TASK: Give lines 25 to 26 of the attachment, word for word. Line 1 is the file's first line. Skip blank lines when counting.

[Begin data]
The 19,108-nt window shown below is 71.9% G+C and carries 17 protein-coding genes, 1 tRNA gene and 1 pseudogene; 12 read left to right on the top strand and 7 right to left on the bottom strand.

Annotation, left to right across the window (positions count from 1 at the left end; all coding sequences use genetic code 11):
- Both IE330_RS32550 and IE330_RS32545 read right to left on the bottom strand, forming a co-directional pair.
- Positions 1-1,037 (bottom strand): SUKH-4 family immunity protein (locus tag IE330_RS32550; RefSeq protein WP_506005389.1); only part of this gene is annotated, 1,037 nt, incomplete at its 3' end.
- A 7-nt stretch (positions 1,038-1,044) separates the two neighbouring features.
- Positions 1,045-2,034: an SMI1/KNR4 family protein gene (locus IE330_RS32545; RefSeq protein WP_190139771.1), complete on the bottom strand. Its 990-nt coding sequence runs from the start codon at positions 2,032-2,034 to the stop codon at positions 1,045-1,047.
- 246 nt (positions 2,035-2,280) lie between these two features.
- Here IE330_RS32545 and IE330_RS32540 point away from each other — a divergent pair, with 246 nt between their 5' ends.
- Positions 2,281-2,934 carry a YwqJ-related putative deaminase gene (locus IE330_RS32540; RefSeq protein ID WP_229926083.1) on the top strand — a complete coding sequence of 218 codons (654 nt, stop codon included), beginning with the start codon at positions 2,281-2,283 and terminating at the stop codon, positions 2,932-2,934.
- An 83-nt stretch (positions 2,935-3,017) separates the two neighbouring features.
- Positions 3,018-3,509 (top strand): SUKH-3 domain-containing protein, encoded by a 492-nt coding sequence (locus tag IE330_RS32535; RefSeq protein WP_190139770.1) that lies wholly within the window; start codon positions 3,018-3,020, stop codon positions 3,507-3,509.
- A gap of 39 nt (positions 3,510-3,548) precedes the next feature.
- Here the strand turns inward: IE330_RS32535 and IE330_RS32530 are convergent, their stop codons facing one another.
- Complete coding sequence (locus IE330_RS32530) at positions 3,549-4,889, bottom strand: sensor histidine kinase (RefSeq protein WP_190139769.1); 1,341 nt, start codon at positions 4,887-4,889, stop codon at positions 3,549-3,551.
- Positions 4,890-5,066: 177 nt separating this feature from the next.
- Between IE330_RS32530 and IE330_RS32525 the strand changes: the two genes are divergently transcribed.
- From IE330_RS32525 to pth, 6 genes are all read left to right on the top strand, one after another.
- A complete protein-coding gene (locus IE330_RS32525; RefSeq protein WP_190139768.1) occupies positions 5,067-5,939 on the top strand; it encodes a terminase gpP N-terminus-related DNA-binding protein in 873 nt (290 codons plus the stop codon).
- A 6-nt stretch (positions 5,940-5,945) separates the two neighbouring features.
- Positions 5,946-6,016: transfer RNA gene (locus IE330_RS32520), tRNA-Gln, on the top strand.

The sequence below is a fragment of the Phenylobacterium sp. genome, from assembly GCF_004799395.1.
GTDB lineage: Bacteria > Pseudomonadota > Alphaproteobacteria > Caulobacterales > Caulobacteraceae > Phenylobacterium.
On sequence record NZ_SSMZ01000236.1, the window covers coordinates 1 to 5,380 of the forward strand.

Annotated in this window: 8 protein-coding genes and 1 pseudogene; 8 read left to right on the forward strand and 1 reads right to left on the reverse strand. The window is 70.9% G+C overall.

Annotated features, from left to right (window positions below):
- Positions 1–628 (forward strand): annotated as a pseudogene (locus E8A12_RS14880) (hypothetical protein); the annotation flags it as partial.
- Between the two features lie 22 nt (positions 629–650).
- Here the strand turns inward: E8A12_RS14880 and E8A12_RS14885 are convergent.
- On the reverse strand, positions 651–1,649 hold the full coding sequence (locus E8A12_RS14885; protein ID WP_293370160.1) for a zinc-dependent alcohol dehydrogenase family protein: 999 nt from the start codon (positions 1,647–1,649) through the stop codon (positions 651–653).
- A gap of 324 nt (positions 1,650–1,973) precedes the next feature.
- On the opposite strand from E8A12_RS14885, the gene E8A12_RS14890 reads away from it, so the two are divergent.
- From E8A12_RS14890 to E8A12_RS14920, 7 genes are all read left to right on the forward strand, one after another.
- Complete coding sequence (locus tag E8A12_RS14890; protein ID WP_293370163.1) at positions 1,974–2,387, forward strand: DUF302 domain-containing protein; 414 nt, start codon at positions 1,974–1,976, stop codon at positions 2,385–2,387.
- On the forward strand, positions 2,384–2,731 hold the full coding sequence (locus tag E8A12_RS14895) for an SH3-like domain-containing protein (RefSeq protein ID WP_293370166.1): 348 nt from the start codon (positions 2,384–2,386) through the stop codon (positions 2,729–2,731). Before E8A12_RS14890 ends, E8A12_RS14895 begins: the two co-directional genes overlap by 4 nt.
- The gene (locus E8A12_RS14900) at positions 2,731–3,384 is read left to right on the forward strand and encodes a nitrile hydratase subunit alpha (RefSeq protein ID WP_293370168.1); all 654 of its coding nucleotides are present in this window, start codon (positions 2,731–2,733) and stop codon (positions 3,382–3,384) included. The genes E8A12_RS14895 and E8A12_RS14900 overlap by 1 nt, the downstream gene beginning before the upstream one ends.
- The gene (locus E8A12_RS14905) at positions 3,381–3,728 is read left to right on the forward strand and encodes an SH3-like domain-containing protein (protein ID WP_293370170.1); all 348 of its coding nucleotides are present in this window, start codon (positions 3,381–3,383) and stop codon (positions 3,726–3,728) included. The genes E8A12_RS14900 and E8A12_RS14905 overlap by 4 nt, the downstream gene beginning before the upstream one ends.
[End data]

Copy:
Annotated features, from left to right (window positions below):
- Positions 1–628 (forward strand): annotated as a pseudogene (locus E8A12_RS14880) (hypothetical protein); the annotation flags it as partial.